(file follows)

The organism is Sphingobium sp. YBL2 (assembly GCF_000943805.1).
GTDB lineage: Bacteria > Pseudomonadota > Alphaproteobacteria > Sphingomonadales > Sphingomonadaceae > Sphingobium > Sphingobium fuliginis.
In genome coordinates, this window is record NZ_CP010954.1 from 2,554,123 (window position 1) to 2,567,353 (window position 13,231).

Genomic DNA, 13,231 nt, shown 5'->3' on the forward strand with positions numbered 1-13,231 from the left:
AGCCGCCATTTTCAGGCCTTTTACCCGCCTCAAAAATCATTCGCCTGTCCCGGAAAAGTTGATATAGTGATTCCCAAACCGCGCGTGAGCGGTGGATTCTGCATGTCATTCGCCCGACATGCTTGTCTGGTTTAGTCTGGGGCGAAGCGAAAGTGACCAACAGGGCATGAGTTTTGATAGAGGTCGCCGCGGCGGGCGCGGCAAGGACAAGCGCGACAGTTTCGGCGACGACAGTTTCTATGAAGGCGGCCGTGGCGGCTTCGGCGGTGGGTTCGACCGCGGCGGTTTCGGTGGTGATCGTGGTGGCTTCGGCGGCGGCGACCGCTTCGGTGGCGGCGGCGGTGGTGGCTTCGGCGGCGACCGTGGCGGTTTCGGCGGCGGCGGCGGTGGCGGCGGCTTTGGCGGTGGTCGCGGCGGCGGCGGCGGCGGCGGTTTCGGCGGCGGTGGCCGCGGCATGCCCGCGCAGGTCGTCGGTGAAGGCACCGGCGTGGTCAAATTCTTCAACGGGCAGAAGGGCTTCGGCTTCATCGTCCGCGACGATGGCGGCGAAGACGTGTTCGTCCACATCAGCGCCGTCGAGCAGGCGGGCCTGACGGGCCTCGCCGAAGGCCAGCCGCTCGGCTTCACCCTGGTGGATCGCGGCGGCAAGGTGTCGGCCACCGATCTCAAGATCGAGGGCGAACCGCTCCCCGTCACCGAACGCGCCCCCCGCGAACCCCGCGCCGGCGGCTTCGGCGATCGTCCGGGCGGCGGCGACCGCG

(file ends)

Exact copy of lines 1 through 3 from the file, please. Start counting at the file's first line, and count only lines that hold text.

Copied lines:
The organism is Sphingobium sp. YBL2 (assembly GCF_000943805.1).
GTDB lineage: Bacteria > Pseudomonadota > Alphaproteobacteria > Sphingomonadales > Sphingomonadaceae > Sphingobium > Sphingobium fuliginis.
In genome coordinates, this window is record NZ_CP010954.1 from 2,554,123 (window position 1) to 2,567,353 (window position 13,231).